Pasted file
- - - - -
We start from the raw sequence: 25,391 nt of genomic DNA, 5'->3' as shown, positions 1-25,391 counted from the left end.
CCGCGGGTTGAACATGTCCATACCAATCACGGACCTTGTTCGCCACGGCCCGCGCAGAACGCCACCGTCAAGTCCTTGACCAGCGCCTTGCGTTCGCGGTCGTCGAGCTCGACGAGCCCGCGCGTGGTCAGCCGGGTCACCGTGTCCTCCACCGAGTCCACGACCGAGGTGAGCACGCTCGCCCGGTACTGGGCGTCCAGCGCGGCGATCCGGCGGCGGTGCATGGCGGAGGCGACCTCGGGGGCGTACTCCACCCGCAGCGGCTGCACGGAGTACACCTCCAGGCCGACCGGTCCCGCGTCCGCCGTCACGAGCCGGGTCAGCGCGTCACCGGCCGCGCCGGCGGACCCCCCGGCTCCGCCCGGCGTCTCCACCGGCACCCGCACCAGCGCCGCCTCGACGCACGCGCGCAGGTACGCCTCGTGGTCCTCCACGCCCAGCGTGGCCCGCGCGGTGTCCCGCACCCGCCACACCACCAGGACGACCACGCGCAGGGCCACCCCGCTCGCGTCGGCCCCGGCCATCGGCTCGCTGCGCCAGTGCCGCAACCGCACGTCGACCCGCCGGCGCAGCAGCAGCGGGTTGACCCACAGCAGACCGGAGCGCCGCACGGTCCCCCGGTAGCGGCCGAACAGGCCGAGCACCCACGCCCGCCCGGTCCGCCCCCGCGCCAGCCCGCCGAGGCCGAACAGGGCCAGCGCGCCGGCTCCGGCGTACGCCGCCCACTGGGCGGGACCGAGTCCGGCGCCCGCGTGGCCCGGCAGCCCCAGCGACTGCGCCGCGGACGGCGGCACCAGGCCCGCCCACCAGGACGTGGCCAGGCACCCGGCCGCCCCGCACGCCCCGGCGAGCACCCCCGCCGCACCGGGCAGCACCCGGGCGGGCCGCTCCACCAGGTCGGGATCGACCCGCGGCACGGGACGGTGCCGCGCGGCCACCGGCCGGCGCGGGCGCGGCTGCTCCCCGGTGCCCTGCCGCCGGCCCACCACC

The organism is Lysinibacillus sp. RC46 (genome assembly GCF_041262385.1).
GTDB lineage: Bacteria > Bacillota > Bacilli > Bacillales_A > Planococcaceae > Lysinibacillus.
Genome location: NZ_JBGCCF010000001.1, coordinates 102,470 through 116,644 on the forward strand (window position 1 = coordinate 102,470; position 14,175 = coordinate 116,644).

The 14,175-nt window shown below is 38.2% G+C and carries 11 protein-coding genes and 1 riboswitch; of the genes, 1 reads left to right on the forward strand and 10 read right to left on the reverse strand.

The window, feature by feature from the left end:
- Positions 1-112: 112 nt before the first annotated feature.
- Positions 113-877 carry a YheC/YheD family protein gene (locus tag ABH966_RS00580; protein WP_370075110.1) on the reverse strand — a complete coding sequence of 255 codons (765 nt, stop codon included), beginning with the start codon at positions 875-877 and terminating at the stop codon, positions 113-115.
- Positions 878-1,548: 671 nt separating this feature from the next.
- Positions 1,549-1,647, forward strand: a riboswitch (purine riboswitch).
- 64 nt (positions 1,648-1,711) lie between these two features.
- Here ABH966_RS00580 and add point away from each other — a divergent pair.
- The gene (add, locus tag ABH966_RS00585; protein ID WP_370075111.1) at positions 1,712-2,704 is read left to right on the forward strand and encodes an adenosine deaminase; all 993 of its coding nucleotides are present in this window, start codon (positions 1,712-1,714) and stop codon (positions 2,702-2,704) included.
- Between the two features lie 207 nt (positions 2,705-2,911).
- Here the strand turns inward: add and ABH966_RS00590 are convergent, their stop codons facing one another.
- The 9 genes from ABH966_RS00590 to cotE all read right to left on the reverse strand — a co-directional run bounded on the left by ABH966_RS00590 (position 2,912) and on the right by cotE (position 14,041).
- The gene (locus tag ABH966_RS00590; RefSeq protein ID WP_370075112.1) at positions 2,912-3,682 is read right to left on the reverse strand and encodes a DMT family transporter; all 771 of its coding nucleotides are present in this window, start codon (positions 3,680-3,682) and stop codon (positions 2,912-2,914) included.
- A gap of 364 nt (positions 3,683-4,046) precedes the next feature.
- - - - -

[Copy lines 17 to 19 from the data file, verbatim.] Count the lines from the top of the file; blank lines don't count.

- The 9 genes from ABH966_RS00590 to cotE all read right to left on the reverse strand — a co-directional run bounded on the left by ABH966_RS00590 (position 2,912) and on the right by cotE (position 14,041).
- The gene (locus tag ABH966_RS00590; RefSeq protein ID WP_370075112.1) at positions 2,912-3,682 is read right to left on the reverse strand and encodes a DMT family transporter; all 771 of its coding nucleotides are present in this window, start codon (positions 3,680-3,682) and stop codon (positions 2,912-2,914) included.
- A gap of 364 nt (positions 3,683-4,046) precedes the next feature.